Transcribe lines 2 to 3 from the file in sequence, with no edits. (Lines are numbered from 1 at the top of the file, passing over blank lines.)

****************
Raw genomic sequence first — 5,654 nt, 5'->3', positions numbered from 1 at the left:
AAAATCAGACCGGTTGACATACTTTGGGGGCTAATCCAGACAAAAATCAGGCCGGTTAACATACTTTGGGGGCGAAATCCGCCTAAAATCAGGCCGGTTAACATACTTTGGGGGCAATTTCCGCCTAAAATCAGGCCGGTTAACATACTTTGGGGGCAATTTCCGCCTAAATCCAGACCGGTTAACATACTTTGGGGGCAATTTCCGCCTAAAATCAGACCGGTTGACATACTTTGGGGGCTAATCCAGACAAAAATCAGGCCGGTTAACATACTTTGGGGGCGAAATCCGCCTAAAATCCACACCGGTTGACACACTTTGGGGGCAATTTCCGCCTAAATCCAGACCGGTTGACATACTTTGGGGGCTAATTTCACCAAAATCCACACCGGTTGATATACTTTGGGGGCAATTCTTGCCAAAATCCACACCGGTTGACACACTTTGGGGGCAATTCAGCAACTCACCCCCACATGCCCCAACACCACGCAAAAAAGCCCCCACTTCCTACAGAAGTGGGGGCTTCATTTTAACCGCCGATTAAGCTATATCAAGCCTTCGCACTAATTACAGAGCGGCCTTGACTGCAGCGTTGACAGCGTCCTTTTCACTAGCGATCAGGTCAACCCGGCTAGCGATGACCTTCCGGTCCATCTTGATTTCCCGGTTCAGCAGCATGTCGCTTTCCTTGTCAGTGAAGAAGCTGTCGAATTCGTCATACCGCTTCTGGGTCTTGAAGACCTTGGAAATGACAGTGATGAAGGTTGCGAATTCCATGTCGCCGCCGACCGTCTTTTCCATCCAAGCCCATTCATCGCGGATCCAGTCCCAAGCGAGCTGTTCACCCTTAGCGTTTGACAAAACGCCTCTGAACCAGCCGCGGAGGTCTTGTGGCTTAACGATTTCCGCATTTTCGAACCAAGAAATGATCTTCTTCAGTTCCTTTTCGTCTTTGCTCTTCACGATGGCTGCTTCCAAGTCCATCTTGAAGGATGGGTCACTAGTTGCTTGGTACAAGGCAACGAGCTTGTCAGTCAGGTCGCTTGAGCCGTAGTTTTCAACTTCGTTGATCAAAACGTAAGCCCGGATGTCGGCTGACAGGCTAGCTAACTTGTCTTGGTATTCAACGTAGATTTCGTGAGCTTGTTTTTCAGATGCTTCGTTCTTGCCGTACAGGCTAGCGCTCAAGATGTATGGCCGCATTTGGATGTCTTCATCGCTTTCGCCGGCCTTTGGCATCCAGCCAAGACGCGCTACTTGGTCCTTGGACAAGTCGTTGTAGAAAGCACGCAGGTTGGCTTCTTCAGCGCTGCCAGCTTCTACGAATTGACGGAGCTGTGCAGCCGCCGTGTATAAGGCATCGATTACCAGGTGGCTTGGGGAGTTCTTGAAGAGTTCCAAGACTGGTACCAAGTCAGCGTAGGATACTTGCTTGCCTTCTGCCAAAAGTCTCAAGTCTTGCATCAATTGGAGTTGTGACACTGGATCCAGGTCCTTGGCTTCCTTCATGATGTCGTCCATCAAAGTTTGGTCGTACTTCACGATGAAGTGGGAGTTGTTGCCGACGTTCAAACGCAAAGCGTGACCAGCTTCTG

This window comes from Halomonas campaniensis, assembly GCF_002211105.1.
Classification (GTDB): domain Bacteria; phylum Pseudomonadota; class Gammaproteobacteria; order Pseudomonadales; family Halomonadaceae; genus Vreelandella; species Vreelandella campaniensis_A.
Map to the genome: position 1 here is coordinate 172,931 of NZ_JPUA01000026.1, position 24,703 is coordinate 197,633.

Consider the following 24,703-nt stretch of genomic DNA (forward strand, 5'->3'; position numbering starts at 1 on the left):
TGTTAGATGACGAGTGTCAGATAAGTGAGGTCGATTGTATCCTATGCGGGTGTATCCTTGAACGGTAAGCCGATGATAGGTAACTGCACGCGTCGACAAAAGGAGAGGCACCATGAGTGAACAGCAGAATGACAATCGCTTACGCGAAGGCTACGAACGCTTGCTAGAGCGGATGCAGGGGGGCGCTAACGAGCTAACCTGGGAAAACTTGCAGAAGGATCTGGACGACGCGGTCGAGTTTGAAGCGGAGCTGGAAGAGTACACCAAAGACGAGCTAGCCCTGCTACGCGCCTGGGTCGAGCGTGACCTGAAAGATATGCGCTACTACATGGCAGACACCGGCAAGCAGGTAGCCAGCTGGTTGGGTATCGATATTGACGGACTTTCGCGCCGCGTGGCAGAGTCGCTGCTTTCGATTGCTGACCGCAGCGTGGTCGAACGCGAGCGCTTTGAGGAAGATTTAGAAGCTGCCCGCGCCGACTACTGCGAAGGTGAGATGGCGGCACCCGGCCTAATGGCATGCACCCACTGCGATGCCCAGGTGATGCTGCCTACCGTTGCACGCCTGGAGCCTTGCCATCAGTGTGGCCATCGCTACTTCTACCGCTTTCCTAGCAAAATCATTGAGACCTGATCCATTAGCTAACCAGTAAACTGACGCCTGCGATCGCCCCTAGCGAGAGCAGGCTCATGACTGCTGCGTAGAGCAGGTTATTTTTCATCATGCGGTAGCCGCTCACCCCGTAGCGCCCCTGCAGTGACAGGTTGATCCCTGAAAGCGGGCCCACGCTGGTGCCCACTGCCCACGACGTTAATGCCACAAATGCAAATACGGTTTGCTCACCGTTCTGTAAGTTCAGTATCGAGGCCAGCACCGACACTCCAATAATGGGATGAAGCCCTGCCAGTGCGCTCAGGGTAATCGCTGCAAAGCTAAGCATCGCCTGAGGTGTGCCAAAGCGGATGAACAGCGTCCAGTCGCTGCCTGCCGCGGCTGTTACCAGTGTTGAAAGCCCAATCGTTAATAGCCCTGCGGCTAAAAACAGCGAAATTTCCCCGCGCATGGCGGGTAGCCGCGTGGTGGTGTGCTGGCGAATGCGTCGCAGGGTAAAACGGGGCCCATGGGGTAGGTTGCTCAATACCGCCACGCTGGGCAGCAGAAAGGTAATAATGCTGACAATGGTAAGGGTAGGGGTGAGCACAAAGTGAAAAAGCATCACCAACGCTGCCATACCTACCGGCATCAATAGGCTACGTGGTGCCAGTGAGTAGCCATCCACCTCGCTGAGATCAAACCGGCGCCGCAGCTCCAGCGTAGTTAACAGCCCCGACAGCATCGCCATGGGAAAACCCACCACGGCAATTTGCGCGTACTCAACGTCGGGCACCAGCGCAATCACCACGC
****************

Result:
AAAATCAGACCGGTTGACATACTTTGGGGGCTAATCCAGACAAAAATCAGGCCGGTTAACATACTTTGGGGGCGAAATCCGCCTAAAATCAGGCCGGTTAACATACTTTGGGGGCAATTTCCGCCTAAAATCAGGCCGGTTAACATACTTTGGGGGCAATTTCCGCCTAAATCCAGACCGGTTAACATACTTTGGGGGCAATTTCCGCCTAAAATCAGACCGGTTGACATACTTTGGGGGCTAATCCAGACAAAAATCAGGCCGGTTAACATACTTTGGGGGCGAAATCCGCCTAAAATCCACACCGGTTGACACACTTTGGGGGCAATTTCCGCCTAAATCCAGACCGGTTGACATACTTTGGGGGCTAATTTCACCAAAATCCACACCGGTTGATATACTTTGGGGGCAATTCTTGCCAAAATCCACACCGGTTGACACACTTTGGGGGCAATTCAGCAACTCACCCCCACATGCCCCAACACCACGCAAAAAAGCCCCCACTTCCTACAGAAGTGGGGGCTTCATTTTAACCGCCGATTAAGCTATATCAAGCCTTCGCACTAATTACAGAGCGGCCTTGACTGCAGCGTTGACAGCGTCCTTTTCACTAGCGATCAGGTCAACCCGGCTAGCGATGACCTTCCGGTCCATCTTGATTTCCCGGTTCAGCAGCATGTCGCTTTCCTTGTCAGTGAAGAAGCTGTCGAATTCGTCATACCGCTTCTGGGTCTTGAAGACCTTGGAAATGACAGTGATGAAGGTTGCGAATTCCATGTCGCCGCCGACCGTCTTTTCCATCCAAGCCCATTCATCGCGGATCCAGTCCCAAGCGAGCTGTTCACCCTTAGCGTTTGACAAAACGCCTCTGAACCAGCCGCGGAGGTCTTGTGGCTTAACGATTTCCGCATTTTCGAACCAAGAAATGATCTTCTTCAGTTCCTTTTCGTCTTTGCTCTTCACGATGGCTGCTTCCAAGTCCATCTTGAAGGATGGGTCACTAGTTGCTTGGTACAAGGCAACGAGCTTGTCAGTCAGGTCGCTTGAGCCGTAGTTTTCAACTTCGTTGATCAAAACGTAAGCCCGGATGTCGGCTGACAGGCTAGCTAACTTGTCTTGGTATTCAACGTAGATTTCGTGAGCTTGTTTTTCAGATGCTTCGTTCTTGCCGTACAGGCTAGCGCTCAAGATGTATGGCCGCATTTGGATGTCTTCATCGCTTTCGCCGGCCTTTGGCATCCAGCCAAGACGCGCTACTTGGTCCTTGGACAAGTCGTTGTAGAAAGCACGCAGGTTGGCTTCTTCAGCGCTGCCAGCTTCTACGAATTGACGGAGCTGTGCAGCCGCCGTGTATAAGGCATCGATTACCAGGTGGCTTGGGGAGTTCTTGAAGAGTTCCAAGACTGGTACCAAGTCAGCGTAGGATACTTGCTTGCCTTCTGCCAAAAGTCTCAAGTCTTGCATCAATTGGAGTTGTGACACTGGATCCAGGTCCTTGGCTTCCTTCATGATGTCGTCCATCAAAGTTTGGTCGTACTTCACGATGAAGTGGGAGTTGTTGCCGACGTTCAAACGCAAAGCGTGACCAGCTTCTG

This window comes from Halomonas campaniensis, assembly GCF_002211105.1.